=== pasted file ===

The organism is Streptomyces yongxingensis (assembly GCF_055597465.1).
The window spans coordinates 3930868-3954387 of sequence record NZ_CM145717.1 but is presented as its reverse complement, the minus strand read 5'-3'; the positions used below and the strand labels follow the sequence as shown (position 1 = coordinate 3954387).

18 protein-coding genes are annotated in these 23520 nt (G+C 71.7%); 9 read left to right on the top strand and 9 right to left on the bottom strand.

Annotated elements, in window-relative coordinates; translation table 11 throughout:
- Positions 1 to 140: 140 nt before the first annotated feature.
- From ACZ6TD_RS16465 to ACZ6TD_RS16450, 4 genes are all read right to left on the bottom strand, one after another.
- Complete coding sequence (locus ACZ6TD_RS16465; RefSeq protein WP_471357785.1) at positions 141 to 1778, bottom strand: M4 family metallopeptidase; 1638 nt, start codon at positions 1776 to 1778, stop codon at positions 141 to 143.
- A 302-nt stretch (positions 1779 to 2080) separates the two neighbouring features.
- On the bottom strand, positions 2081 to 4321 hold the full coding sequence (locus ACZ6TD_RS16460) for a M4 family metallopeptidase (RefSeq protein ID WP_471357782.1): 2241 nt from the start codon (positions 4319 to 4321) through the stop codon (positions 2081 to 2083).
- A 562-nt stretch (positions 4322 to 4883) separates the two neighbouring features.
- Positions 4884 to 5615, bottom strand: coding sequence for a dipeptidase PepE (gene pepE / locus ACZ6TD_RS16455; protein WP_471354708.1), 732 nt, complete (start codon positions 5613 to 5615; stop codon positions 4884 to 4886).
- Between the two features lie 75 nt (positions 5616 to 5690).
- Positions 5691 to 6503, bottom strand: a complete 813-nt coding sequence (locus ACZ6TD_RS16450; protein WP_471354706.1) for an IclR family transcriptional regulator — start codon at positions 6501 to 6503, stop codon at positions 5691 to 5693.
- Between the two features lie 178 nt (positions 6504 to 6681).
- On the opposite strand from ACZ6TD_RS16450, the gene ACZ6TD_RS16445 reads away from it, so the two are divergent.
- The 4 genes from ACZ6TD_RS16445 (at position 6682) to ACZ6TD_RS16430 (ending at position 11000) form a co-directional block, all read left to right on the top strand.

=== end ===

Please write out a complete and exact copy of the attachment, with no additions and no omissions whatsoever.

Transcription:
The organism is Streptomyces yongxingensis (assembly GCF_055597465.1).
The window spans coordinates 3930868-3954387 of sequence record NZ_CM145717.1 but is presented as its reverse complement, the minus strand read 5'-3'; the positions used below and the strand labels follow the sequence as shown (position 1 = coordinate 3954387).

18 protein-coding genes are annotated in these 23520 nt (G+C 71.7%); 9 read left to right on the top strand and 9 right to left on the bottom strand.

Annotated elements, in window-relative coordinates; translation table 11 throughout:
- Positions 1 to 140: 140 nt before the first annotated feature.
- From ACZ6TD_RS16465 to ACZ6TD_RS16450, 4 genes are all read right to left on the bottom strand, one after another.
- Complete coding sequence (locus ACZ6TD_RS16465; RefSeq protein WP_471357785.1) at positions 141 to 1778, bottom strand: M4 family metallopeptidase; 1638 nt, start codon at positions 1776 to 1778, stop codon at positions 141 to 143.
- A 302-nt stretch (positions 1779 to 2080) separates the two neighbouring features.
- On the bottom strand, positions 2081 to 4321 hold the full coding sequence (locus ACZ6TD_RS16460) for a M4 family metallopeptidase (RefSeq protein ID WP_471357782.1): 2241 nt from the start codon (positions 4319 to 4321) through the stop codon (positions 2081 to 2083).
- A 562-nt stretch (positions 4322 to 4883) separates the two neighbouring features.
- Positions 4884 to 5615, bottom strand: coding sequence for a dipeptidase PepE (gene pepE / locus ACZ6TD_RS16455; protein WP_471354708.1), 732 nt, complete (start codon positions 5613 to 5615; stop codon positions 4884 to 4886).
- Between the two features lie 75 nt (positions 5616 to 5690).
- Positions 5691 to 6503, bottom strand: a complete 813-nt coding sequence (locus ACZ6TD_RS16450; protein WP_471354706.1) for an IclR family transcriptional regulator — start codon at positions 6501 to 6503, stop codon at positions 5691 to 5693.
- Between the two features lie 178 nt (positions 6504 to 6681).
- On the opposite strand from ACZ6TD_RS16450, the gene ACZ6TD_RS16445 reads away from it, so the two are divergent.
- The 4 genes from ACZ6TD_RS16445 (at position 6682) to ACZ6TD_RS16430 (ending at position 11000) form a co-directional block, all read left to right on the top strand.